The disturbance in the Bay of Campeche has slightly increased thunderstorm activity but remains disorganized and I still don't see it as a threat to develop, as it will run out of time and water soon as it gets steered NW inland over Mexico.

We shall see what happens!

NASA High-Resolution Visible Loop of Andres and BOC disturbance

National Hurricane Center official Andres forecast track:



Andres Visible Satellite: (click image for loop)



Caribbean Visible Satellite: (click image for loop)





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39. Levi32
5:46 AM GMT on June 24, 2009
Thanks StSimons :) Have a good night.
Member Since: December 31, 1969 Posts: Comments:
37. Levi32
5:35 AM GMT on June 24, 2009
Quoting quasigeostropic:
Levi, the basic physics concepts I introduced in the hurricane forecasting tutorial, are some of the FOUNDATIONS of physics to know for weather! Everything else builds off that...


Yeah I'm familiar with most of those core concepts. I've heard AP physics courses get really mathy and all that but I have yet to see the textbook lol.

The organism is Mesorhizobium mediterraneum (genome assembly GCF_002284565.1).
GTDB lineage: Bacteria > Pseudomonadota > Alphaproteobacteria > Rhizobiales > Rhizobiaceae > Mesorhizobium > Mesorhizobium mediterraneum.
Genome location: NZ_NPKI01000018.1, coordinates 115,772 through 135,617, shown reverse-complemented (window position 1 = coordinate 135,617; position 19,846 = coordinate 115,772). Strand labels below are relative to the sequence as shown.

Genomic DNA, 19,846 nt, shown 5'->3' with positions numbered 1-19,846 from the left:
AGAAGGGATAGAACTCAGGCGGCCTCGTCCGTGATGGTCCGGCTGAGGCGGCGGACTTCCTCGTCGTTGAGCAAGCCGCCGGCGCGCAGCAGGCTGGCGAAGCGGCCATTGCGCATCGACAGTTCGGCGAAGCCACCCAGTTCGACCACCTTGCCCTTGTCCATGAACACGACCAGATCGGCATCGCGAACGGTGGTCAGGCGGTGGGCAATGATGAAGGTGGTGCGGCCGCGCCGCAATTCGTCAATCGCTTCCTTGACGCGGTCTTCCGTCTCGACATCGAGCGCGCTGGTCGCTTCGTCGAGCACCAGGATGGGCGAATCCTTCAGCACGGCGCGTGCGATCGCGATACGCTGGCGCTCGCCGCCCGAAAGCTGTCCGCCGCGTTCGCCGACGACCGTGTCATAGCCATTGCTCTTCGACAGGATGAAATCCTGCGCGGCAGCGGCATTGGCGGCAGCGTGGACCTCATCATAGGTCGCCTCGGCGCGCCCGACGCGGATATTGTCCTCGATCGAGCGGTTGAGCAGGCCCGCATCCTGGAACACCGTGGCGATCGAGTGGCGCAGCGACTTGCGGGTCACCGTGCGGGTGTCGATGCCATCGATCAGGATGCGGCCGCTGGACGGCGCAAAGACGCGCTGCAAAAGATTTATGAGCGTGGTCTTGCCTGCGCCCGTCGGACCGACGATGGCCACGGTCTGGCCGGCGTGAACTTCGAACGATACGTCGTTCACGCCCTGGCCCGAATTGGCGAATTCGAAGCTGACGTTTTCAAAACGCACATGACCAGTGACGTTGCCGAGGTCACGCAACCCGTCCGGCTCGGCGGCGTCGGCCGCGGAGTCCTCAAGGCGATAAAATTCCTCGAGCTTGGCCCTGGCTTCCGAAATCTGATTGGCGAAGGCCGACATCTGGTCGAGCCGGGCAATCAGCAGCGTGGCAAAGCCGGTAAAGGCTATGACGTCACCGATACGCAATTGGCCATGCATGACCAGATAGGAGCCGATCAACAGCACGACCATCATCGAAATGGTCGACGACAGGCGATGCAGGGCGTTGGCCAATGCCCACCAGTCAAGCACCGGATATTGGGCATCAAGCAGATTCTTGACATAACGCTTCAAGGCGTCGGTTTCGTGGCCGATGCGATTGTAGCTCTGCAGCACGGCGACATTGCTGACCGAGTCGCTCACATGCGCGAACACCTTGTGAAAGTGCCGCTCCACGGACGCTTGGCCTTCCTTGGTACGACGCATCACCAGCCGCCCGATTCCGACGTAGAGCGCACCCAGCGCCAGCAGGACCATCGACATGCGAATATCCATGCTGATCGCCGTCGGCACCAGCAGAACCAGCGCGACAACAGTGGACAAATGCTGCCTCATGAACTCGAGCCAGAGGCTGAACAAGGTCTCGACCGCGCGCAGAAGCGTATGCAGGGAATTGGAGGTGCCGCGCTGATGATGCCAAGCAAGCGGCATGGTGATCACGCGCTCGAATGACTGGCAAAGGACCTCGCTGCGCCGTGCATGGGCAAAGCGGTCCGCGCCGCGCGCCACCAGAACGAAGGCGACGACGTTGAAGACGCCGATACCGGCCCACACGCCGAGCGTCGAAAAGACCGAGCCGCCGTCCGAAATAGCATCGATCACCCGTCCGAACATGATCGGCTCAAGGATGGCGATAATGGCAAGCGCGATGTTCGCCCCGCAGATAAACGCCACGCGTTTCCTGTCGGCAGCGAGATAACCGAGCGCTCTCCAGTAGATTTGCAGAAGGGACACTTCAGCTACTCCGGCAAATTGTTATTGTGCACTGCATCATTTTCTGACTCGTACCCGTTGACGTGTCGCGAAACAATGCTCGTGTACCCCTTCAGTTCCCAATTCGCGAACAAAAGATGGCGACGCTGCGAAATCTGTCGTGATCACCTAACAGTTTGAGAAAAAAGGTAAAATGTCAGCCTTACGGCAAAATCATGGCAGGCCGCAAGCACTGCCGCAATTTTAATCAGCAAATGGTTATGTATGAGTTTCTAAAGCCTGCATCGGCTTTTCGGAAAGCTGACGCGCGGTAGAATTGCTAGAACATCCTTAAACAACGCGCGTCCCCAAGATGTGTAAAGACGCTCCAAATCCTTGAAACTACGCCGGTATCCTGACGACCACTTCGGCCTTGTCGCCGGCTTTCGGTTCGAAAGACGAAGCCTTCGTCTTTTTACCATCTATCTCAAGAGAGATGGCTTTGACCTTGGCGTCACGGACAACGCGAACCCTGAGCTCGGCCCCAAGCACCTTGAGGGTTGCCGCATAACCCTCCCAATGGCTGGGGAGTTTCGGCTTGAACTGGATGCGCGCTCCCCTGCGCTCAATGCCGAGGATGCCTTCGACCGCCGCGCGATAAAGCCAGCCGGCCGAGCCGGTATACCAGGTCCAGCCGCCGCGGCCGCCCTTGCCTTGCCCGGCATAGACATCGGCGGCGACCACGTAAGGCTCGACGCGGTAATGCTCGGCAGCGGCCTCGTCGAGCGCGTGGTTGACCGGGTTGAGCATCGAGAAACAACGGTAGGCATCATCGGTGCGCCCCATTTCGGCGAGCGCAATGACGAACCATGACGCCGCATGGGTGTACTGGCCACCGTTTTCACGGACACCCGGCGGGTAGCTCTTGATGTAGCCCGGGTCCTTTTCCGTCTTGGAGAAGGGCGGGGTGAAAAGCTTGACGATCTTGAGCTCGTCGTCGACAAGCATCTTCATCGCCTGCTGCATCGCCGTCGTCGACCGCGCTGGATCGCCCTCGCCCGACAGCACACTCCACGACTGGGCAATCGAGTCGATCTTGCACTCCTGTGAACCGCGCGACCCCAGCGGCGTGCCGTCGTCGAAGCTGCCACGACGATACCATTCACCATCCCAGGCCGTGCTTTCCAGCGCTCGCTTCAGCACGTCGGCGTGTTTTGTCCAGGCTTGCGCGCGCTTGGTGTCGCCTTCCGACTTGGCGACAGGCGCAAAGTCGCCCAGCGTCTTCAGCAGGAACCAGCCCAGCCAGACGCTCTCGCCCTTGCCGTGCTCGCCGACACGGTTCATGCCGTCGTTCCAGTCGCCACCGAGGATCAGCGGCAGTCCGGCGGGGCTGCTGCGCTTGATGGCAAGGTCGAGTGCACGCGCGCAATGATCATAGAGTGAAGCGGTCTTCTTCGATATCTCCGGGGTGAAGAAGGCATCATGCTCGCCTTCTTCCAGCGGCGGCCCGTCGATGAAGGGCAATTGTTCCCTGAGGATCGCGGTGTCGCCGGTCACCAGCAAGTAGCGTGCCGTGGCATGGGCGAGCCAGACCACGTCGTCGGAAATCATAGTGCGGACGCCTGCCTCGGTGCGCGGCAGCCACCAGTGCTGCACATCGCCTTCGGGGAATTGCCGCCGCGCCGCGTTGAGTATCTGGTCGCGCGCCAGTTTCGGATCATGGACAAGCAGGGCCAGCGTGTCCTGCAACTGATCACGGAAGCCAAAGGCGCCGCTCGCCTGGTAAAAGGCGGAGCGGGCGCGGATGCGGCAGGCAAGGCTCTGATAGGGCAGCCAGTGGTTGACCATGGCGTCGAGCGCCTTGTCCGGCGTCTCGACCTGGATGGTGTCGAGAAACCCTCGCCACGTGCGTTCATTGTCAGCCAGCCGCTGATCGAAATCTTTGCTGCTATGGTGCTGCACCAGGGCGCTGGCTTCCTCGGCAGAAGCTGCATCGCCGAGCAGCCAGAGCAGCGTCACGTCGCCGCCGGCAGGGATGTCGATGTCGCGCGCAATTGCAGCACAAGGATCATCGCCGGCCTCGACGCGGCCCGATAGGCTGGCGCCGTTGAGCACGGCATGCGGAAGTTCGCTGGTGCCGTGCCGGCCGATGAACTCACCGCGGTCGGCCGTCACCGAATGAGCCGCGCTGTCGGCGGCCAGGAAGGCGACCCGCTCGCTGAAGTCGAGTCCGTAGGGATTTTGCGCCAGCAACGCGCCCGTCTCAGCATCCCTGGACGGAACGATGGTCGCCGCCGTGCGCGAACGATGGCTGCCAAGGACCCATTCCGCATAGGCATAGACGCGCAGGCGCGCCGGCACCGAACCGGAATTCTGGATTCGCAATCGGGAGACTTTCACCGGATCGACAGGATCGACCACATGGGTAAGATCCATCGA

Quoting StSimonsIslandGAGuy:
That you I hear in the video? Cool!


Yup! Still working on building confidence in my voice....I've never recorded myself before and it's a bit embarrassing. This is only my 4th video. It's also hard to express my thoughts fluently aloud when I'm so used to writing them down instead.
Member Since: December 31, 1969 Posts: Comments:
35. quasigeostropic
5:31 AM GMT on June 24, 2009
Levi, the basic physics concepts I introduced in the hurricane forecasting tutorial, are some of the FOUNDATIONS of physics to know for weather! Everything else builds off that...
Member Since: December 31, 1969 Posts: Comments:
32. Levi32
5:29 AM GMT on June 24, 2009